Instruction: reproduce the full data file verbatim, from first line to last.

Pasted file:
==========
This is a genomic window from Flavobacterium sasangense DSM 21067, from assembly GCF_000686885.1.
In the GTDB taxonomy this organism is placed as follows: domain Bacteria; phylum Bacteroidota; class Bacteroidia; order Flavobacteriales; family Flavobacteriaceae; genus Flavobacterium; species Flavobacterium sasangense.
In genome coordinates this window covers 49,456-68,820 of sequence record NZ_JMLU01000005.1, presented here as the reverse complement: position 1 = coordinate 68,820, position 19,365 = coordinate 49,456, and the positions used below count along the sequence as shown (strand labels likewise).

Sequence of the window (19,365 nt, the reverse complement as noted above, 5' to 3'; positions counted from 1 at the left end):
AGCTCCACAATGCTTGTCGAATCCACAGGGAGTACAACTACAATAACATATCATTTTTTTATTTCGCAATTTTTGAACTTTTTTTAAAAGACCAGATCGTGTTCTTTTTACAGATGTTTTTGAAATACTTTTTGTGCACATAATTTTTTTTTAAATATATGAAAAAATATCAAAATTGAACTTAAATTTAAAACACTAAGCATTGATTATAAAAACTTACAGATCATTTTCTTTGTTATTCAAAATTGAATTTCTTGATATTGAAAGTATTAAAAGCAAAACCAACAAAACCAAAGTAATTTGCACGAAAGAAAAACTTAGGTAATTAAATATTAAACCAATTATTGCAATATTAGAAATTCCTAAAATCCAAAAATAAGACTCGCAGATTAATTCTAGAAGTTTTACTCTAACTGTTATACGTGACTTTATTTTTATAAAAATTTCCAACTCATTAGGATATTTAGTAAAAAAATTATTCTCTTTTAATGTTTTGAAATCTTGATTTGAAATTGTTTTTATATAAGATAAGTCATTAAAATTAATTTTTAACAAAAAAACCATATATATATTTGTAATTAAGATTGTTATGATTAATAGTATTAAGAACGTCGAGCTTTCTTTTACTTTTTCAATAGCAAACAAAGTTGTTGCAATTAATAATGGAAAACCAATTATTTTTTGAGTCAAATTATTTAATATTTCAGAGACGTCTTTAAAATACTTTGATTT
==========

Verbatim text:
This is a genomic window from Flavobacterium sasangense DSM 21067, from assembly GCF_000686885.1.
In the GTDB taxonomy this organism is placed as follows: domain Bacteria; phylum Bacteroidota; class Bacteroidia; order Flavobacteriales; family Flavobacteriaceae; genus Flavobacterium; species Flavobacterium sasangense.
In genome coordinates this window covers 49,456-68,820 of sequence record NZ_JMLU01000005.1, presented here as the reverse complement: position 1 = coordinate 68,820, position 19,365 = coordinate 49,456, and the positions used below count along the sequence as shown (strand labels likewise).

Sequence of the window (19,365 nt, the reverse complement as noted above, 5' to 3'; positions counted from 1 at the left end):
AGCTCCACAATGCTTGTCGAATCCACAGGGAGTACAACTACAATAACATATCATTTTTTTATTTCGCAATTTTTGAACTTTTTTTAAAAGACCAGATCGTGTTCTTTTTACAGATGTTTTTGAAATACTTTTTGTGCACATAATTTTTTTTTAAATATATGAAAAAATATCAAAATTGAACTTAAATTTAAAACACTAAGCATTGATTATAAAAACTTACAGATCATTTTCTTTGTTATTCAAAATTGAATTTCTTGATATTGAAAGTATTAAAAGCAAAACCAACAAAACCAAAGTAATTTGCACGAAAGAAAAACTTAGGTAATTAAATATTAAACCAATTATTGCAATATTAGAAATTCCTAAAATCCAAAAATAAGACTCGCAGATTAATTCTAGAAGTTTTACTCTAACTGTTATACGTGACTTTATTTTTATAAAAATTTCCAACTCATTAGGATATTTAGTAAAAAAATTATTCTCTTTTAATGTTTTGAAATCTTGATTTGAAATTGTTTTTATATAAGATAAGTCATTAAAATTAATTTTTAACAAAAAAACCATATATATATTTGTAATTAAGATTGTTATGATTAATAGTATTAAGAACGTCGAGCTTTCTTTTACTTTTTCAATAGCAAACAAAGTTGTTGCAATTAATAATGGAAAACCAATTATTTTTTGAGTCAAATTATTTAATATTTCAGAGACGTCTTTAAAATACTTTGATTT